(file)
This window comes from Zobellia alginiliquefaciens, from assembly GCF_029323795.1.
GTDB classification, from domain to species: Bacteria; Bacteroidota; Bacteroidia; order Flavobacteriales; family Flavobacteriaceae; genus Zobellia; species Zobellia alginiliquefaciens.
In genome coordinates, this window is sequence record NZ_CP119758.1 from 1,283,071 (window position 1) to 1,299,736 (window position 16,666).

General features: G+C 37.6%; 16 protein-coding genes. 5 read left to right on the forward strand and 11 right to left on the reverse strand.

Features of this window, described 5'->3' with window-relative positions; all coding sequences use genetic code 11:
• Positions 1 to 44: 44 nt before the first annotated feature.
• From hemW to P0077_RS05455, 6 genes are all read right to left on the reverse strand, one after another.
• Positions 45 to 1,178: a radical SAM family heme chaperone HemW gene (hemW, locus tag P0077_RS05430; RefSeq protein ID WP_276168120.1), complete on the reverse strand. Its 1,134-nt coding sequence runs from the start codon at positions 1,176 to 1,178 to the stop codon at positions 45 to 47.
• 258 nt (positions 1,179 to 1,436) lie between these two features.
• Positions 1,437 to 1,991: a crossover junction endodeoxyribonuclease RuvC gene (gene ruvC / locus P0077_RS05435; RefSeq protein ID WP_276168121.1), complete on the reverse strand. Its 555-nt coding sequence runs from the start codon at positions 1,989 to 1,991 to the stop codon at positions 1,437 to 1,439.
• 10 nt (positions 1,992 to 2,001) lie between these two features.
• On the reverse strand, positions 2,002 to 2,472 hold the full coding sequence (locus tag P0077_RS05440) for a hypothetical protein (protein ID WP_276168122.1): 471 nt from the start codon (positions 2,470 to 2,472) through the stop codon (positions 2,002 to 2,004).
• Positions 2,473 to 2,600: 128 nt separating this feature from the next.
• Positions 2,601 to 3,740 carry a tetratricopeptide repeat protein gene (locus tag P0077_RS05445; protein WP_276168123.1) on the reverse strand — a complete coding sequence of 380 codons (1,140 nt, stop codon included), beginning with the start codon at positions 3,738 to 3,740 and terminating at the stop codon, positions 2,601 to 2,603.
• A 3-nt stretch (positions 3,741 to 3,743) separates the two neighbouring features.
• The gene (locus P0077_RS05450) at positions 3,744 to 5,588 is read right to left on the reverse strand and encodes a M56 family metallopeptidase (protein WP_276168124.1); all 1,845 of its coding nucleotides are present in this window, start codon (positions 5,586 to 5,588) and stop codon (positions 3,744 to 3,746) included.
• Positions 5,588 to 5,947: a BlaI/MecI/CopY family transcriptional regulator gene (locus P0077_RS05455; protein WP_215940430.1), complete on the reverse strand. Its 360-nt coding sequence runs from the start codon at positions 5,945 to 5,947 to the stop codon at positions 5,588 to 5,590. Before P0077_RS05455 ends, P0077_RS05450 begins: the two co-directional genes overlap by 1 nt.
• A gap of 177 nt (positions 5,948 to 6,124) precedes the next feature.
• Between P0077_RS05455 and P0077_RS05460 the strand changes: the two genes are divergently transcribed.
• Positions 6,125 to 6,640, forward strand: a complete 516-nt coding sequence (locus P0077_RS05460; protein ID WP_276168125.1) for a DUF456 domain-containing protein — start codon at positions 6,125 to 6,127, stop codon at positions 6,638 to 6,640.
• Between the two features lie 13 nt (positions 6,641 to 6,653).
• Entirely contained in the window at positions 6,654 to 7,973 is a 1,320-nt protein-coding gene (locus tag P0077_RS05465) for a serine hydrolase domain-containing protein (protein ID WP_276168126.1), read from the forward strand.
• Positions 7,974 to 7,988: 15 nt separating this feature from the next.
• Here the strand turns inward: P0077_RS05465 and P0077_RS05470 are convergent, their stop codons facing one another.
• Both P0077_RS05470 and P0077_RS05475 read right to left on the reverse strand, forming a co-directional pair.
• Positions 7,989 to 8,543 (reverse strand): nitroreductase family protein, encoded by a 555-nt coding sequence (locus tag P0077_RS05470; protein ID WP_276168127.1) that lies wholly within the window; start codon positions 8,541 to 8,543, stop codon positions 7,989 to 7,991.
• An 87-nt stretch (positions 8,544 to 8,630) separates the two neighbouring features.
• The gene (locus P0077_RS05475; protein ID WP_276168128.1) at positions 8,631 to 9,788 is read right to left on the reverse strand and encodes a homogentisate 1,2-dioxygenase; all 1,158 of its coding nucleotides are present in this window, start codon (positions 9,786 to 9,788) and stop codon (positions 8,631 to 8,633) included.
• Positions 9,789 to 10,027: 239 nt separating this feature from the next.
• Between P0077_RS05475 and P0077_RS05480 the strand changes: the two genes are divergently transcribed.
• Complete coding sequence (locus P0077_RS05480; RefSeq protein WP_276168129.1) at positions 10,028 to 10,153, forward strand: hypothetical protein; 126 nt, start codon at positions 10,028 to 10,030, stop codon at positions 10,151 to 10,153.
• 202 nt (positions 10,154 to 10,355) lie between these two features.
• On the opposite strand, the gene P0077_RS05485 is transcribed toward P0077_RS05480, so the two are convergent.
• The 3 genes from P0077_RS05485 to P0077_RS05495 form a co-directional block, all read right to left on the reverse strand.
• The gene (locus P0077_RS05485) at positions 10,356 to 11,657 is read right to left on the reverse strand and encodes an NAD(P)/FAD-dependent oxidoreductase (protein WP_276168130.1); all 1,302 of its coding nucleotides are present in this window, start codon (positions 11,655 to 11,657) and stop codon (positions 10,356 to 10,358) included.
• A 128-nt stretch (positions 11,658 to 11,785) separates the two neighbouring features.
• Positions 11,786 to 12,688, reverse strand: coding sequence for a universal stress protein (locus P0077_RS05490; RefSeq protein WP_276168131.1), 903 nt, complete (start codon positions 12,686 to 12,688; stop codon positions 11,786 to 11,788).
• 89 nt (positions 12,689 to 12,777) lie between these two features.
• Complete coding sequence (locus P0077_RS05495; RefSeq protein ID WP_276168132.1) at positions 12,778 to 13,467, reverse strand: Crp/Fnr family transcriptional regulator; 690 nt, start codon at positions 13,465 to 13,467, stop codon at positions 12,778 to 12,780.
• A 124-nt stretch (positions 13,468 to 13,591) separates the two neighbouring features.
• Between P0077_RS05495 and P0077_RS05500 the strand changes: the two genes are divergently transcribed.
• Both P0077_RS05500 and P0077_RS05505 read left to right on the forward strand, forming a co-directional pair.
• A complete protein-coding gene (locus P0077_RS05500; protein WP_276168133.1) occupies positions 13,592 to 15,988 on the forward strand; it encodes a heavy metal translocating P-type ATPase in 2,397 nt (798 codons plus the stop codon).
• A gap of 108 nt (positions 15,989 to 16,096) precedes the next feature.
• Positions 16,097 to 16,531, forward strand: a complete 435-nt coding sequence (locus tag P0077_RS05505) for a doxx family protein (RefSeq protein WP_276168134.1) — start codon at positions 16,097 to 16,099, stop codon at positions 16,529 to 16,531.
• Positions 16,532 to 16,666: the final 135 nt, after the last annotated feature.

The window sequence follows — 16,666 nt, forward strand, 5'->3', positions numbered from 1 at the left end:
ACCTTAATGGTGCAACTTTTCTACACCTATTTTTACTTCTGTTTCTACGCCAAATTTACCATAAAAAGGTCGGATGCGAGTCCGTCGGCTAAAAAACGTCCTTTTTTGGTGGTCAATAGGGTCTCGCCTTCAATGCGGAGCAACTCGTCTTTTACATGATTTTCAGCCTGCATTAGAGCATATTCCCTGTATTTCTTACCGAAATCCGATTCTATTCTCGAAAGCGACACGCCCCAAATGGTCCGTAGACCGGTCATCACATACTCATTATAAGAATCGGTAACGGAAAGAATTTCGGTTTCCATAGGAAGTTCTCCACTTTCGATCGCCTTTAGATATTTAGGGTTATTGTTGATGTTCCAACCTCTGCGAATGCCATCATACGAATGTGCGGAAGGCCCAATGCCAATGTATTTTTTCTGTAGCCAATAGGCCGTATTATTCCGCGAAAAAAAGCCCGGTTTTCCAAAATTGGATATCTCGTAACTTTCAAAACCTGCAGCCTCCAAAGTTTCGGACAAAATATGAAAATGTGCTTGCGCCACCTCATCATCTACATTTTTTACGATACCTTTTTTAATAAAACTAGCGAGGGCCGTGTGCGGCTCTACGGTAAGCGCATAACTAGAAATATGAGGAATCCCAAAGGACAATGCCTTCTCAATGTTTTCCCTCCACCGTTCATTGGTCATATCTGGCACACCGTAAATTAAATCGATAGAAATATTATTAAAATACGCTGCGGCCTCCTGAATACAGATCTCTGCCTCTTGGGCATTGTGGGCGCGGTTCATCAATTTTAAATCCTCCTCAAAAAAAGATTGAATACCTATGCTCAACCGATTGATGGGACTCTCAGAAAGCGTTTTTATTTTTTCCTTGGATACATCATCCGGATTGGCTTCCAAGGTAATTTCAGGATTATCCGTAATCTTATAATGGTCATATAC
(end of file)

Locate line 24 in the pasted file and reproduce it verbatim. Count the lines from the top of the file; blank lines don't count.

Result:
• Here the strand turns inward: P0077_RS05465 and P0077_RS05470 are convergent, their stop codons facing one another.